Only Murders in the Building Series Review: A refreshing blend of buddy comedy and murder mystery
Only Murders in the Building's effectiveness comes mostly from its clarity, not just in tone but also in its storytelling structure
Hulu's Only Murders In the Building (OMITB), streaming in India on Disney+ Hotstar, brings together a trio of characters who wouldn't normally find themselves in each other's company if not for a case of murder in their building. It's one of the freshest entries in television, and it comes from the fact that it gives equal importance to interpersonal dynamics and sleuth work. It's also careful not to focus too much on the morbid details. This is Rear Window meets The Hangover, but with moderate profanity.
Creators: Steve Martin, John Hoffman
Cast: Steve Martin, Martin Short, Selena Gomez
Streaming on: Disney+ Hotstar
Let me first introduce the trio: Steve Martin is Charles Haden Savage, a former television star; Martin Short is Oliver Putnam, a currently unsuccessful Broadway director; and Selena Gomez, the young woman whose history becomes a crucial element in solving the crime. The murder mystery aspect aside, OMITB is essentially a buddy comedy with just enough character background to go around. If I mentioned more about the characters, I might step on a spoiler-mine. At its core, OMITB is about three people seeking something to fill that big void in their lives, and age is not necessarily the reason. It carries a surprising amount of emotional heft, which comes mostly from the presence of Martin Short, who plays Putnam as someone desperate but not enough to do something harsh. The hope of a second chance sustains his spirits. He is undoubtedly my favourite character in the show, and it reminds us what an underappreciated actor Short is.
The age aspect is partly true of Martin and Short's characters, though. Their best years are behind them, and when they find an opportunity to revitalise themselves, they give it their all, even if that means having to annoy the hell out of each other with their occasionally unbridled quirkiness and inflated ego. Selena Gomez's inclusion in this picture might feel odd initially, but she grows into an endearing character as the show progresses. That is if you are willing to overlook her one-tone dialogue delivery, which tends to be quite off-putting at times. But as a character, Mabel works wonderfully with Charles and Putnam.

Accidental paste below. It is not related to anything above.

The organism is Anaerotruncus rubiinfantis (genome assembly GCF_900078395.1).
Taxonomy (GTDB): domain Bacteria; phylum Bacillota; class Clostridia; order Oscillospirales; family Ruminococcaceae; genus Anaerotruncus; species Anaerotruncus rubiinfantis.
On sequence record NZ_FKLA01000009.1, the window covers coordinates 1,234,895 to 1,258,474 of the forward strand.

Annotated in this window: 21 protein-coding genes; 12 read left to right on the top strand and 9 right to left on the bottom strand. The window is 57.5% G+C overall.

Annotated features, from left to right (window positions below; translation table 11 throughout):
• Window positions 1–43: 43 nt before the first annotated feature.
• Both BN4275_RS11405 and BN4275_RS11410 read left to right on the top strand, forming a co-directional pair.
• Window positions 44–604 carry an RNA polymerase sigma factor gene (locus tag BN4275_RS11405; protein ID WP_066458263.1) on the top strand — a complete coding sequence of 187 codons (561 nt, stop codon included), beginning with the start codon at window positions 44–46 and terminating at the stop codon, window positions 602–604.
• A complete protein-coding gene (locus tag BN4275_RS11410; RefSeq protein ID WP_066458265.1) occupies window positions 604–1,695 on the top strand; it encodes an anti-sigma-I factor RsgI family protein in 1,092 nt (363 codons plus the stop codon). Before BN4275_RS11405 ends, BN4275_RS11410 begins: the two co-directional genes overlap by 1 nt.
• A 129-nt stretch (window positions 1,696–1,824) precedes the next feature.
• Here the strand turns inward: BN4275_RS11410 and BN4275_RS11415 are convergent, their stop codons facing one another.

Fortunately, the primary reason for OMITB's effectiveness is its clarity, not just in tone but in its storytelling format too. It manages to find the right balance between its highs and lows. In a whodunit, we usually tend to remember how it began and ended but not necessarily what happened in between, even in some of the most iconic entries in the genre. We take pleasure in the guessing game and are relieved when the culprit gets caught. But most of the time, it's hard to recollect the routes they took. Thankfully, this is not the case with OMITB. When the end credits roll, we have a clear impression of what has transpired so far.
Perhaps the idea of Putnam coming up with a podcast to document each development helps us keep track of everything that happened in the previous episode. In this age where bingeing an entire season is the norm, the construction of OMITB is such that you wouldn't feel as though you missed anything because each episode opens with a recap of the previous one.
It would've been odd for a show of this nature to remain in high spirits all the time. It knows when to feel the blues. Though a large part of it is anchored by the witty banter between the characters, the attention-grabbing twists, turns and cliffhangers, it finds some space for ingenuity in the seventh episode, which serves as a momentary respite from the screwball comedy vibe of the rest of the show. This episode goes into silent film mode after introducing a hearing-impaired character integral to the plot. The approach caught me off-guard at first, but you get the point when you see the subtitles. It's arguably the most emotionally charged episode where even the principal characters communicate through gestures or mouth movements. The only constant is the piano score. It's as though it wants to be respectful to the individual in question.
It also helps that OMITB is populated by a host of memorable supporting players, most notably the thick-skinned African-American female cop who is about to have a baby with her girlfriend. As the number of 'sleuths' in the central team increase, the case eventually becomes a community experience. In the midst of this, old wounds find a way to heal. Broken relationships are fixed. We also get a hilarious cameo from Tina Fey.
You know that saying, 'family is not always blood'? It's true of the characters in OMITB. And the cliffhanger ending — one of the best I have seen in film and television history — holds not just the promise of a second season but of bringing back all three characters, whether they like it or not. The final twist binds them together in a way you have not seen before. Here's hoping the stakes get raised in the next season.